Care-giving can make all the difference. A World Hospice and Palliative Care Day special on a volunteers’ group in Delhi
It was October 4 last year. Deepak Behera, a rickshaw-puller in the Delhi University area, lay in great pain with a swollen mouth and an unpleasant smell emanating from what looked like a wound. A good Samaritan informed the voluntary Delhites’ National Initiative in Palliative Care (DNipCare) about him. Its volunteers rushed to the spot and admitted Deepak to a hospital. It was later found that he was suffering from mouth cancer.
Having run away from his village in Maharashtra at the age of just 18 following a quarrel at home, Deepak today has none to call his own except the volunteers of DNipCare. Now undergoing treatment at the Delhi State Cancer Institute, he stays in a dharamshala near the hospital as he is required to be admitted in the hospital on and off for chemotherapy sessions. All his expenses for medicine (which are not provided by the hospital) and food, stay and other requirements are met by this voluntary body.
The second Saturday of October that fell on October 6 this year is marked as World Hospice and Palliative Care Day.
Rekha is just 10 years old and is suffering from Ewing’s sarcoma. Reduced to almost bones, she has already lost vision in one eye and is now undergoing chemotherapy treatment. Will she survive? Rekha’s parents are not sure.
Her mother is ever worried about her other three children whom she and her husband left behind in their village in Bihar with their relatives. Not sure how long they will have to stay in Delhi, she wants to get back as soon as possible. Rekha’s father is a labourer with severely limited income. DNipCare has come to the family’s aid by not only providing for Rekha’s needs, including medicines, the group also provides rations to the family.
According to DNipCare’s general secretary K.V. Hamza, their primary effort is to provide emotional support to the terminally or long-term bed-ridden patients to bring them “out of their cocoon”; counselling of the patient and their family members comes next along with family integration and social and medical support. They work on four planks: patient care, rehabilitation, awareness generation and network creation.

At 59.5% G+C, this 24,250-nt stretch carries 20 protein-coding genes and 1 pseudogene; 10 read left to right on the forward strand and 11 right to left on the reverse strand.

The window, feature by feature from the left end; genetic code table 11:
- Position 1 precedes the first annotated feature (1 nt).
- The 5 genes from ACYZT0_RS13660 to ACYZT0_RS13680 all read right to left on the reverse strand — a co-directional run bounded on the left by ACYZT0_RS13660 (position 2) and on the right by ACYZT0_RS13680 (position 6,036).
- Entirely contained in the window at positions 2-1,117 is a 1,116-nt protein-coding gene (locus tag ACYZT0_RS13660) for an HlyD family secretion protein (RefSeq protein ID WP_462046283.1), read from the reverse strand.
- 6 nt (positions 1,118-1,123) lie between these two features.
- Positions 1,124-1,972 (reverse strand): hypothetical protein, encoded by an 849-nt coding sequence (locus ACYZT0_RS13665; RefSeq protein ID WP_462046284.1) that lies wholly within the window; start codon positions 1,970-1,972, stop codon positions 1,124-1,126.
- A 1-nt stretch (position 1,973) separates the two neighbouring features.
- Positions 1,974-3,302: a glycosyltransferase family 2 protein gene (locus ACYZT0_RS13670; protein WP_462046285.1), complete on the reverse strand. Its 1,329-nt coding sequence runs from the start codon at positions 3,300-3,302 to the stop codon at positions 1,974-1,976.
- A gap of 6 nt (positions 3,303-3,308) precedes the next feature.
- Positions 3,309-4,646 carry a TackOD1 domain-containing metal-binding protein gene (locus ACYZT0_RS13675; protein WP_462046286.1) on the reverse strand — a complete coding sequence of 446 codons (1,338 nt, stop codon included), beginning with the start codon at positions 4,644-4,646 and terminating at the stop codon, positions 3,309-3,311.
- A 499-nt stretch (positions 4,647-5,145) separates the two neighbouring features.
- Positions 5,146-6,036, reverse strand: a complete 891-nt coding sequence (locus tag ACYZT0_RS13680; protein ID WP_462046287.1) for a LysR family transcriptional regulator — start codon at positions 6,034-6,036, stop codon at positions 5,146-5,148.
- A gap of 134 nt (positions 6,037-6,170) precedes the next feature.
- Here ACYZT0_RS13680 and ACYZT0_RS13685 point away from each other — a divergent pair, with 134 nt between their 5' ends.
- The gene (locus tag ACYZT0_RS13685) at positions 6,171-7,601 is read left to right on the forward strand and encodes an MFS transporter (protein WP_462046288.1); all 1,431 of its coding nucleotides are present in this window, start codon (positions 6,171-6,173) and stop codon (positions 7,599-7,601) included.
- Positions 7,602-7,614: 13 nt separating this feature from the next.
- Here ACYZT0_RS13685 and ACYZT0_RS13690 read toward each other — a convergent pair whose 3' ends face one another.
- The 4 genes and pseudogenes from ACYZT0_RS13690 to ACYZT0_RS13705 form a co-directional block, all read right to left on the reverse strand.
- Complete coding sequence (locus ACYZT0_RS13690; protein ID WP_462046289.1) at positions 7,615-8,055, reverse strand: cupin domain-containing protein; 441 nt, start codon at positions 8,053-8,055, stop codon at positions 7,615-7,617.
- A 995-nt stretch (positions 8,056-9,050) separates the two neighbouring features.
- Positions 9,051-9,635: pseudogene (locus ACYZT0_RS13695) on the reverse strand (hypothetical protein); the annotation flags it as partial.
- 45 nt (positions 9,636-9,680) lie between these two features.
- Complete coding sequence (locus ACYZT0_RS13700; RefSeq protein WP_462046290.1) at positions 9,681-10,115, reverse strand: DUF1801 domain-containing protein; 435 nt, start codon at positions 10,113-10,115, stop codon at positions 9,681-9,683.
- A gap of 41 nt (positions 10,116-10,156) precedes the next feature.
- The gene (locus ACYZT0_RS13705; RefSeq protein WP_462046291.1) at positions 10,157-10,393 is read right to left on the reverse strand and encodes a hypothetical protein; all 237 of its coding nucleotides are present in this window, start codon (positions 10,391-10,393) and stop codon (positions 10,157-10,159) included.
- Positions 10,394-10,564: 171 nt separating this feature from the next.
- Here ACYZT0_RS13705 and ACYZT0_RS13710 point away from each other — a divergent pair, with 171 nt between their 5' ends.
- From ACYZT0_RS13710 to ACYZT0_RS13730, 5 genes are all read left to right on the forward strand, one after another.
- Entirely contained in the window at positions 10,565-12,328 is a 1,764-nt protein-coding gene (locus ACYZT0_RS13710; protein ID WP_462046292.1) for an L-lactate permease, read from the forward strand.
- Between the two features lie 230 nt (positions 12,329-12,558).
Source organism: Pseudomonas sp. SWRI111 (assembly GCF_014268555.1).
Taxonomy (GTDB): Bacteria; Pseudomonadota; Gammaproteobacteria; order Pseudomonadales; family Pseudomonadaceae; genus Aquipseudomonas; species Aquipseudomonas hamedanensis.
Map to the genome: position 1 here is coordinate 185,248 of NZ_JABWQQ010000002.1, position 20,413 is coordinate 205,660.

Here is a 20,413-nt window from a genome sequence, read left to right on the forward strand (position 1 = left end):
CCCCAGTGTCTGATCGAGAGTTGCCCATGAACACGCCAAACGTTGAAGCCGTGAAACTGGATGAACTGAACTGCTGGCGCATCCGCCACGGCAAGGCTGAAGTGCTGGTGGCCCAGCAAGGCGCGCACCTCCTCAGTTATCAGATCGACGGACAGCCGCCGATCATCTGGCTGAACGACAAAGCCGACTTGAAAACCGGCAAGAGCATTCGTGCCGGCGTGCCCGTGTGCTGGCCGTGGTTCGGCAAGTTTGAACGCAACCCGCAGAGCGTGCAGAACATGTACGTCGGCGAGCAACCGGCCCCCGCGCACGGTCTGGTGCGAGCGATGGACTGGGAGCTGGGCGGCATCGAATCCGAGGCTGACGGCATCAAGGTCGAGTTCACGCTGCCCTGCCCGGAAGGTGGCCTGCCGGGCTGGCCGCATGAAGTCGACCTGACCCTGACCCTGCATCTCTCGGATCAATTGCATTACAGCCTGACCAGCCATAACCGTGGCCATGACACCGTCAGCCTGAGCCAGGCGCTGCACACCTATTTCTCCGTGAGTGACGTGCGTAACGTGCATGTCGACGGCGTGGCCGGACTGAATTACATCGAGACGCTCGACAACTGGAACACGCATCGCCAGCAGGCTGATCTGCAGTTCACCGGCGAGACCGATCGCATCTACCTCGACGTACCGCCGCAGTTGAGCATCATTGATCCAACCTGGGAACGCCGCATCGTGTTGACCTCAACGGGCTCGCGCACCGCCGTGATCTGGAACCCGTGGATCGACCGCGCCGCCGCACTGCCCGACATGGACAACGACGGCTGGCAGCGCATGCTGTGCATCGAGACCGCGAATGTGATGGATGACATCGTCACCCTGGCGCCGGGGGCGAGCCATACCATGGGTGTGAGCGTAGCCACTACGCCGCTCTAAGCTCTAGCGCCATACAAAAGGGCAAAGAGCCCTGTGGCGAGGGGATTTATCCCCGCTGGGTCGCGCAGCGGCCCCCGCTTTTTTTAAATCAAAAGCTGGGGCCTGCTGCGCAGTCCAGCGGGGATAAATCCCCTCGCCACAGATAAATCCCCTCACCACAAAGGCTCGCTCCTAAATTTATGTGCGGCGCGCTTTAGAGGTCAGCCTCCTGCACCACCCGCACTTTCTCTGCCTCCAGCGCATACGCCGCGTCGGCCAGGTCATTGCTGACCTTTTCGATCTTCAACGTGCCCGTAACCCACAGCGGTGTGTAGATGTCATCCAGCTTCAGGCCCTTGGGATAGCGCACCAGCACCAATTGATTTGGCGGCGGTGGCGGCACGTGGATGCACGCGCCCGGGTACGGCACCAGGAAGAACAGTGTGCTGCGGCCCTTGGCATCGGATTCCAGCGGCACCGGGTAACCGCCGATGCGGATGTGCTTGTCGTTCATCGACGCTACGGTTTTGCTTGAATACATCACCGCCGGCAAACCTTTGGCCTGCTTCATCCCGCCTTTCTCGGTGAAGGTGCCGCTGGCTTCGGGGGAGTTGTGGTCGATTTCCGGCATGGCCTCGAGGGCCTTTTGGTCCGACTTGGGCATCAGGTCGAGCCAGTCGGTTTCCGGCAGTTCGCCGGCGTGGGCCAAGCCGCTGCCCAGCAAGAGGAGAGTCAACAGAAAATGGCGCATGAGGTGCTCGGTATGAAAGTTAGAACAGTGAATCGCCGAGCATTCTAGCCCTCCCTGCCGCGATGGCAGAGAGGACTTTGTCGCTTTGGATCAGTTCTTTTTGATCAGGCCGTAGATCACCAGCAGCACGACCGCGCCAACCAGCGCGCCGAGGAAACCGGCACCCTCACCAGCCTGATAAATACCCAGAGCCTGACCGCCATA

The inspiration to start such a mission, says Mr. Hamza, came from a feature he had read on palliative care in 2008. He started the NGO initially with a dedicated team of 45 volunteers who were well established in their careers but wanted to join hands in this endeavour. Today, there are around 150 committed volunteers from all walks of life — professionals, students and housewives — taking care of the terminally ill or bed-ridden patients at home and in hospitals.
They visit patients on weekends and other public holidays and whenever necessary provide them assistance from rations to urine bags, medicines and arranging for nursing facilities as well.
Seema Prasad is one of them. A young housewife with an eight-year-old son to take care of, she is also pursuing a bachelor’s degree in Social Work from IGNOU. She takes time off her household duties every Saturday and Sunday to work with the patients. Her mother had died of cancer and Seema understands the pain the patients and their families go through. She has no inhibition in dressing the bed sores of the patients and her healing touch helps the patients regain their confidence and strength.
What is different about this group of dedicated people is that they not only give their time but also provide a human touch through personal visits and try and share the pain and suffering of these patients, help them overcome their fears, bring cheerful moments to their lives and smiles on their faces.